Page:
The Surgeon General's office estimates that more than 20 million people have a substance disorder. Meanwhile, the country's drug overdose crisis shows no signs of slowing.
However, there are not enough physicians specializing in the treatment of addiction ̵
The now over 60 scholarship programs offer physicians a year or two a postgraduate training in clinics and hospitals to evidence-based approaches where they to Learning addiction treatment.
Such programs attract a new generation of idealistic physicians – idealists such as Drs. Hillary Tamar.
Connecting to Needy Patients
Tamar, who was in Phoenix's second year of family medicine, did not think about addiction medicine when she began her first medical studies in Chicago.
"As a medical student, you honestly do your ER rotation, the patients are referred to as" seeking pain "and it's bad." Tamar says. "And that's all you do about it."
But in her fourth year, she was randomly assigned to a rotation at a rehab facility in southern Arizona.
"I got in touch with people One way I could not connect with another specialty," recalls the 28-year-old.
Working with patients there changed the understanding of addiction to addiction, she says, and showed her the potential for physicians to change lives.
"They can spend all their time tracking the acquisition of a substance, being brothers, sisters, daughters, and making breakfast again for their children," she says. "It's really powerful."
When Tamar has finished her residence, she is planning a scholarship in addiction medicine. She sees addiction medicine as primary care as a way to build lasting relationships with patients – and a way to focus on more than one diagnosis.
"I love seeing addicts on my schedule, even if they're pregnant and on meth," she says. "More room to do good – it's exciting."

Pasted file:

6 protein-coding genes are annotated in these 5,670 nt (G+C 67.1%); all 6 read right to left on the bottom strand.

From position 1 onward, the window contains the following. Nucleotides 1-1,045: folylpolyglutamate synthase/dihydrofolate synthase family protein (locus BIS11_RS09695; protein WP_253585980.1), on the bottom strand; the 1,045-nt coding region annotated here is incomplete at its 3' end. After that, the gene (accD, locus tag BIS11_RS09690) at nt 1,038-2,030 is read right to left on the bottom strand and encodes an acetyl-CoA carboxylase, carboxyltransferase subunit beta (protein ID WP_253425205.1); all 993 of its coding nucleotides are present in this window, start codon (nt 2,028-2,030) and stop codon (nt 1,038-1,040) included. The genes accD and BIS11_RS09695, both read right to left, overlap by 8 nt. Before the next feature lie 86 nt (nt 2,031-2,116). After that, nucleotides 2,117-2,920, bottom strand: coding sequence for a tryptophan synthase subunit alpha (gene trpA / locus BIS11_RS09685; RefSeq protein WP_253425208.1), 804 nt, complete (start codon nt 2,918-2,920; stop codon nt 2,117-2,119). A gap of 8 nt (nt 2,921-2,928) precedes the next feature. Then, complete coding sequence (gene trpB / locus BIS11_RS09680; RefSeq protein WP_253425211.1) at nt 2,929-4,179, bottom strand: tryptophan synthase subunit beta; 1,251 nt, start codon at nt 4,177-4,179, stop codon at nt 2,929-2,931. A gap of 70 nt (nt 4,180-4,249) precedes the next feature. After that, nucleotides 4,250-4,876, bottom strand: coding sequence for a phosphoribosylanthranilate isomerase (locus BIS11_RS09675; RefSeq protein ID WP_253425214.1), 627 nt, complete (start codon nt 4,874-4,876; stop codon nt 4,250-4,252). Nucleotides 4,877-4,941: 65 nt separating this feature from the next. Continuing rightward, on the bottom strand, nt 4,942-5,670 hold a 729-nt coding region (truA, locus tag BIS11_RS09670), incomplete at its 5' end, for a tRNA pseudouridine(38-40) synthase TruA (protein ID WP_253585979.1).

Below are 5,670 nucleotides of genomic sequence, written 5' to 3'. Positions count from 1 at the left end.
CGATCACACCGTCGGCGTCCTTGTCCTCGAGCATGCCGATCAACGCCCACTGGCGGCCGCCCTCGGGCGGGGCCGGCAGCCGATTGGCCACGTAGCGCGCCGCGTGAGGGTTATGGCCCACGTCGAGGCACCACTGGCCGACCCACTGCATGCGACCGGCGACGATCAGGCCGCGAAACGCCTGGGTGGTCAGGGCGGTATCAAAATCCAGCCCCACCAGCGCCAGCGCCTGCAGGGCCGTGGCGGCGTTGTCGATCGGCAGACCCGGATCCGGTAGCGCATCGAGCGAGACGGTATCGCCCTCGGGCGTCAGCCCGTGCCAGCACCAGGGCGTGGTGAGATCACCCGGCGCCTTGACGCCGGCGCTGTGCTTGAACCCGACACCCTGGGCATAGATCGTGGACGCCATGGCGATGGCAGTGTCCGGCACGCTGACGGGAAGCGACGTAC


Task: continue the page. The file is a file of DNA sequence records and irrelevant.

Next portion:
Create a program and they will come
Doctors with Tamar enthusiasm are urgently needed Anna Lembke, Medical Director of Addiction Medicine at Stanford University School of Medicine and a longtime researcher in this field.
"Ten years ago," says Lembke, "I could not find a medical student or resident interested in addiction medicine if I was under a rock, they just were not there."
But Lembke sees a change in the emerging generation of doctors who are taking to the field because they are interested in social justice.
"I now have medical students residents knocking on my door and emailing me, everyone wants to know more about the addiction," says Lembke.
Historically, the path to addiction medicine was psychiatry.
But this model began to change in 2015, when the American Board of Medical Specialties – considered the gold In the US, it was a standard in physician certification – recognized addiction medicine as a recognized sub-specialty and opened training for physicians from many other medical fields ,
Until then, Lembke said there was no way to get addiction grants approved by the National Accredited Accreditation Council for Medical Graduate Education. This made it difficult to recruit young talents – and to secure the funding of their scholarships.
Last year, ACGME began the accreditation of the first series of addiction medicine scholarship programs.
"We have a huge gap between needs and available physicians to provide this treatment," says Lembke.